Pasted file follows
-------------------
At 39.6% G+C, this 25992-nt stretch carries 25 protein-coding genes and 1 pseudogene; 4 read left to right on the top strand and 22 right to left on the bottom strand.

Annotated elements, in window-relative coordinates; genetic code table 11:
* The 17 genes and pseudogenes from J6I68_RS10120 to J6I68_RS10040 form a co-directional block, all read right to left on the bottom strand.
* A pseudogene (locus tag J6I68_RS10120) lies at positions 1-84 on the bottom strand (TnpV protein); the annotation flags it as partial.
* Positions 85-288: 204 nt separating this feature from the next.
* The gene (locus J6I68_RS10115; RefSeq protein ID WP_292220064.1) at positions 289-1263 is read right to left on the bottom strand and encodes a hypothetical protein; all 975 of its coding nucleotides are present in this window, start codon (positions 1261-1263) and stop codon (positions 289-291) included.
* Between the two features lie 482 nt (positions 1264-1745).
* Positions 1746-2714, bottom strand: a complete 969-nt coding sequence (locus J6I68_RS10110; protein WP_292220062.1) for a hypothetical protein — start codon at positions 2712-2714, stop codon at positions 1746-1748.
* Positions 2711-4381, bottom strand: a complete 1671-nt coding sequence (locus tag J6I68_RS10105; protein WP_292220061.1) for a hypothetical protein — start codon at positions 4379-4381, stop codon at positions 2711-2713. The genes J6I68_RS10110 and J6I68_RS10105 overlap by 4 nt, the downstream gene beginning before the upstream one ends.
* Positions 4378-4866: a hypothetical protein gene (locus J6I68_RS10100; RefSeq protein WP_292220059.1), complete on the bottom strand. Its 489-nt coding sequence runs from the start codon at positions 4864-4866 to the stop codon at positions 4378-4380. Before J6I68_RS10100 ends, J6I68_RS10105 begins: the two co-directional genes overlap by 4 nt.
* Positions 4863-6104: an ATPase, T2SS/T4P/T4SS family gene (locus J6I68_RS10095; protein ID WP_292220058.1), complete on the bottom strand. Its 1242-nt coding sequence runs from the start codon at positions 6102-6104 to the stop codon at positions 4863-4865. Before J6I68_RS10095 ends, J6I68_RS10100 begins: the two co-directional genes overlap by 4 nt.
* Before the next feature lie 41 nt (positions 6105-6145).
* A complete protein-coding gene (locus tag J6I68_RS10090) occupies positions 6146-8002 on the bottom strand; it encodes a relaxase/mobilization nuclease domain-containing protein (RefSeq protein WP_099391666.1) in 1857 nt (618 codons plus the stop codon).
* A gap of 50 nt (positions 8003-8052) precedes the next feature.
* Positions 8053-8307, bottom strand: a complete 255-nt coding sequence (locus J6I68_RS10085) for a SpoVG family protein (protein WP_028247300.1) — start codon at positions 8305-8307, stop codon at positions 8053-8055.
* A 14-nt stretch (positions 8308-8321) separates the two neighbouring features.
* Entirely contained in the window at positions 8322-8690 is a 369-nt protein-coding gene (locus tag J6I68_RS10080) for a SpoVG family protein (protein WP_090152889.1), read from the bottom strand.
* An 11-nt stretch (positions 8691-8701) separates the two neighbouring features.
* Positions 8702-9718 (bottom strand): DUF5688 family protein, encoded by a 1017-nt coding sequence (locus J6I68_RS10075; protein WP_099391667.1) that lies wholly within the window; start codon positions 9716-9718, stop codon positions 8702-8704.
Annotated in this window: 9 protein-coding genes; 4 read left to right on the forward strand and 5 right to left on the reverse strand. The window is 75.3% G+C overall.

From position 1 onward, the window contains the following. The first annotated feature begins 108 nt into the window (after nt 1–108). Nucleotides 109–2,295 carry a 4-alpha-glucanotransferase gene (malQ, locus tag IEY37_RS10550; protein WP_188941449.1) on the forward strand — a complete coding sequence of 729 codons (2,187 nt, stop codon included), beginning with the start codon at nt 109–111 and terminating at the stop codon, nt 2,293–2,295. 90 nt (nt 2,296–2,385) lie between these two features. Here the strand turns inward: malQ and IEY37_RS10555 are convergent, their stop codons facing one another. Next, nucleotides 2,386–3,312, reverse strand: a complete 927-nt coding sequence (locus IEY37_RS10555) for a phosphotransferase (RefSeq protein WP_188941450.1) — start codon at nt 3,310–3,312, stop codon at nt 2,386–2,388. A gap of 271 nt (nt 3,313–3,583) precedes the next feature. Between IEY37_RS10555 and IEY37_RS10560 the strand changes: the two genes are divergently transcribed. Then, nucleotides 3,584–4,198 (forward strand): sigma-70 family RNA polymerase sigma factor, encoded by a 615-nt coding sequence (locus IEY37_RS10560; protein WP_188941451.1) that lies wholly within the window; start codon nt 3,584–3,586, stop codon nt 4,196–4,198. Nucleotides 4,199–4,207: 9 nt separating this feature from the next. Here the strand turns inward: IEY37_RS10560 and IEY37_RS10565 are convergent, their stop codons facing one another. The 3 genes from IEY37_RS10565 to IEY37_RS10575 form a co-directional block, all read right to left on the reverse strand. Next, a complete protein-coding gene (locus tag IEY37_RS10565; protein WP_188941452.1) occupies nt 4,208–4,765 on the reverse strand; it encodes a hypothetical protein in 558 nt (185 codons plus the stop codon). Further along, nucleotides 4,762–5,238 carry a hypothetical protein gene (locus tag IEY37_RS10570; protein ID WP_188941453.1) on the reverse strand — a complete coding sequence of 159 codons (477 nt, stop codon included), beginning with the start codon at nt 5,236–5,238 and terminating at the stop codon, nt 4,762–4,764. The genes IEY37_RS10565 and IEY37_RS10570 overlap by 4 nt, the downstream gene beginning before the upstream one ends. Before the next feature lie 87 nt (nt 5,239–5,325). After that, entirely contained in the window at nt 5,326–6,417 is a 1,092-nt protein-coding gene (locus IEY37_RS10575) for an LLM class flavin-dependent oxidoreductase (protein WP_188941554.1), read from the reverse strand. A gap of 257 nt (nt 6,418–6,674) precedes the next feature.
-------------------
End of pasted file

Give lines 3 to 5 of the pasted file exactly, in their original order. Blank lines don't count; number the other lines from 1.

* The 17 genes and pseudogenes from J6I68_RS10120 to J6I68_RS10040 form a co-directional block, all read right to left on the bottom strand.
* A pseudogene (locus tag J6I68_RS10120) lies at positions 1-84 on the bottom strand (TnpV protein); the annotation flags it as partial.
* Positions 85-288: 204 nt separating this feature from the next.